Pupil jailed for stabbing friend Gavin Doyle in Croydon

Harry Schick
Image caption Harry Schick was described as "strange and dangerous"

A teenager who stabbed his best friend 13 times "for personal gratification" has been jailed for nine years.

The Old Bailey heard Harry Schick, 17, from Earl's Court, west London, lured Gavin Doyle to woodland in Croydon, south London, in March before striking.

The teenagers were both studying for A-levels at Berkshire's Pangbourne College.

Gavin survived the attack despite a pierced liver and lung. Schick pleaded guilty to attempted murder.

The victim, from Surrey, had wanted to become a Royal Marine and paid Schick £400 to get him an air pistol for target practice, which he was too young to buy himself, the court heard.

Schick agreed to hand the weapon over in Lloyd Park, Croydon.

But when Gavin, who was 16 at the time of the attack but is now aged 17, turned his back Schick produced a large knife and stabbed him repeatedly during an attack that lasted an hour.

Schick then took Gavin's mobile phone and deleted records of contact between them before throwing it on to the injured teenager's chest.

But Gavin used it to call 999 and was taken to hospital, the court heard.

Judge Richard Hawkins said the attack had been "traumatic".

He continued: "What makes it worse is that he considered you as a friend.

"You made it clear during this hour-long attack what your intention was to kill him.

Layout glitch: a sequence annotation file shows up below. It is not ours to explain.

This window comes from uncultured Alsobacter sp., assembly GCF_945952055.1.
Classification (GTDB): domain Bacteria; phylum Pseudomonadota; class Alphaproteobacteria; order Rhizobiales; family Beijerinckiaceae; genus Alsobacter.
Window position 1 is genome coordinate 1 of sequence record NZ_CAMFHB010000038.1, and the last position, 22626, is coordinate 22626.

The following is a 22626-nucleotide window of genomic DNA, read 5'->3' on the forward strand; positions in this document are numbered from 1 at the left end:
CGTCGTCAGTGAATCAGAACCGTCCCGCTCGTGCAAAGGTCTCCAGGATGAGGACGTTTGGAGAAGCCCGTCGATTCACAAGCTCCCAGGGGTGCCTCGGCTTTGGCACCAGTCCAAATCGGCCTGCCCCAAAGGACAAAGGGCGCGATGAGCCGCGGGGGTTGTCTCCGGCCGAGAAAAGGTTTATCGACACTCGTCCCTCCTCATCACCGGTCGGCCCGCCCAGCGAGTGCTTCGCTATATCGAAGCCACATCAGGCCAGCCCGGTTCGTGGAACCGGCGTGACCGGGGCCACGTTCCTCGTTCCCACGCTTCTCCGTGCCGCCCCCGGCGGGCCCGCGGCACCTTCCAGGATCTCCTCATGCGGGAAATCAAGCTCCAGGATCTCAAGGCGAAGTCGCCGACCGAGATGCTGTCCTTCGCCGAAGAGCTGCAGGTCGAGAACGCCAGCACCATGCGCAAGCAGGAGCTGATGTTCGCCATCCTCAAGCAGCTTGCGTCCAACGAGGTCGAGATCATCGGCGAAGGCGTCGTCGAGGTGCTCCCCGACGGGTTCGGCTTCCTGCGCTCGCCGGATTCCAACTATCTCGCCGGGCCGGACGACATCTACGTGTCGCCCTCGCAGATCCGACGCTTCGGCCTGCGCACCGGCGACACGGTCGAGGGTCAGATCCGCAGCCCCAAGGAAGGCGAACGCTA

"You took a knife out to meet him in a lonely place, changing your clothing."

'Strange and dangerous'

Dismissing a ban on identifying the young offender, he said: "In view of the gravity of this case the press ought to be free to report it."

The attack left Gavin in intensive care suffering from wounds all over his body.

The injuries may still damage his hopes of joining the Royal Marines.

Schick has since apologised for the attack. The judge was handed letters from both him and his mother.

In her letter to the court, his mother said Schick was "popular" and "well thought of", adding that he had won a prize at school for consideration to others.

'Distanced from reality'

She added: "What has happened is so tragic and incomprehensible."

Benjamin Squirrell, defending, said: "The defendant was not suffering from a mental illness but perhaps he had become distanced from reality.

"He had been living in a different world, detached from his feelings."

Det Sgt Tim Hammond said: "He is a strange character and I think a very dangerous character.

"We have got nothing to suggest any motive other than he wanted to kill the victim for his own personal gratification.

"The victim would almost certainly have died had it not been for the quick response of the London Ambulance Service."

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